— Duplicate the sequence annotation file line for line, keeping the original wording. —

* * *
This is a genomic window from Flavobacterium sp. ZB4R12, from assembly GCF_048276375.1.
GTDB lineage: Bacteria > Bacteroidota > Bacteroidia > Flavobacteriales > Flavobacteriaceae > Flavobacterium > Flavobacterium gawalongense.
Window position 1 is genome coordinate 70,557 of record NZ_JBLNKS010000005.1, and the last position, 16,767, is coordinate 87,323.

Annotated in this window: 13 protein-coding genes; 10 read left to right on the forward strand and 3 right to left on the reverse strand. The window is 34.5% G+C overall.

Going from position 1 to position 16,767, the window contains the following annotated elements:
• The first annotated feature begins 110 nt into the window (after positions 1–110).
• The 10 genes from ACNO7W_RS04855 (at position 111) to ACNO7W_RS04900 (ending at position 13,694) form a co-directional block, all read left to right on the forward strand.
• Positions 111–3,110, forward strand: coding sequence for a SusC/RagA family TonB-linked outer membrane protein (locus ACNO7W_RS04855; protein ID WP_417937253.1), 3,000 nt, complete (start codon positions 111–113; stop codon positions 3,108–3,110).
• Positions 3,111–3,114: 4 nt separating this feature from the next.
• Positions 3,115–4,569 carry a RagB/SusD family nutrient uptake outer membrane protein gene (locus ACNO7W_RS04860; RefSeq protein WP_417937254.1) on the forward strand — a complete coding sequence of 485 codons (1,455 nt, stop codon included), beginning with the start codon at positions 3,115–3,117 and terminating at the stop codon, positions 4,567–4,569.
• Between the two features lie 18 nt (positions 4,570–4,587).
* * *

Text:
This is a genomic window from Flavobacterium sp. ZB4R12, from assembly GCF_048276375.1.
GTDB lineage: Bacteria > Bacteroidota > Bacteroidia > Flavobacteriales > Flavobacteriaceae > Flavobacterium > Flavobacterium gawalongense.
Window position 1 is genome coordinate 70,557 of record NZ_JBLNKS010000005.1, and the last position, 16,767, is coordinate 87,323.

Annotated in this window: 13 protein-coding genes; 10 read left to right on the forward strand and 3 right to left on the reverse strand. The window is 34.5% G+C overall.

Going from position 1 to position 16,767, the window contains the following annotated elements:
• The first annotated feature begins 110 nt into the window (after positions 1–110).
• The 10 genes from ACNO7W_RS04855 (at position 111) to ACNO7W_RS04900 (ending at position 13,694) form a co-directional block, all read left to right on the forward strand.
• Positions 111–3,110, forward strand: coding sequence for a SusC/RagA family TonB-linked outer membrane protein (locus ACNO7W_RS04855; protein ID WP_417937253.1), 3,000 nt, complete (start codon positions 111–113; stop codon positions 3,108–3,110).
• Positions 3,111–3,114: 4 nt separating this feature from the next.
• Positions 3,115–4,569 carry a RagB/SusD family nutrient uptake outer membrane protein gene (locus ACNO7W_RS04860; RefSeq protein WP_417937254.1) on the forward strand — a complete coding sequence of 485 codons (1,455 nt, stop codon included), beginning with the start codon at positions 3,115–3,117 and terminating at the stop codon, positions 4,567–4,569.
• Between the two features lie 18 nt (positions 4,570–4,587).